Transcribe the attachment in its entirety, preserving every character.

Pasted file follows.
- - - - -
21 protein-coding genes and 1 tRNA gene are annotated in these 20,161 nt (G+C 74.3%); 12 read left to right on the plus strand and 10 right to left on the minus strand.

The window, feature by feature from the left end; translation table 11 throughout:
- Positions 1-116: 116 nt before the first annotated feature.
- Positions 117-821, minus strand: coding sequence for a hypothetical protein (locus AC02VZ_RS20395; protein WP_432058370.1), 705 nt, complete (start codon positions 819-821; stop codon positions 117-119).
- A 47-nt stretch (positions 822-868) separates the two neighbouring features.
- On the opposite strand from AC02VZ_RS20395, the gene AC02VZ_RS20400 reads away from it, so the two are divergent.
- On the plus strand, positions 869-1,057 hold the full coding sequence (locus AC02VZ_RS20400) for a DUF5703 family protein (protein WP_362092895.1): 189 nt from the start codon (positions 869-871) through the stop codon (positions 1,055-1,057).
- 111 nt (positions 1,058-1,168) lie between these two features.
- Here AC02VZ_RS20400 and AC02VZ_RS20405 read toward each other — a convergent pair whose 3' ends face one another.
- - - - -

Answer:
21 protein-coding genes and 1 tRNA gene are annotated in these 20,161 nt (G+C 74.3%); 12 read left to right on the plus strand and 10 right to left on the minus strand.

The window, feature by feature from the left end; translation table 11 throughout:
- Positions 1-116: 116 nt before the first annotated feature.
- Positions 117-821, minus strand: coding sequence for a hypothetical protein (locus AC02VZ_RS20395; protein WP_432058370.1), 705 nt, complete (start codon positions 819-821; stop codon positions 117-119).
- A 47-nt stretch (positions 822-868) separates the two neighbouring features.
- On the opposite strand from AC02VZ_RS20395, the gene AC02VZ_RS20400 reads away from it, so the two are divergent.
- On the plus strand, positions 869-1,057 hold the full coding sequence (locus AC02VZ_RS20400) for a DUF5703 family protein (protein WP_362092895.1): 189 nt from the start codon (positions 869-871) through the stop codon (positions 1,055-1,057).
- 111 nt (positions 1,058-1,168) lie between these two features.
- Here AC02VZ_RS20400 and AC02VZ_RS20405 read toward each other — a convergent pair whose 3' ends face one another.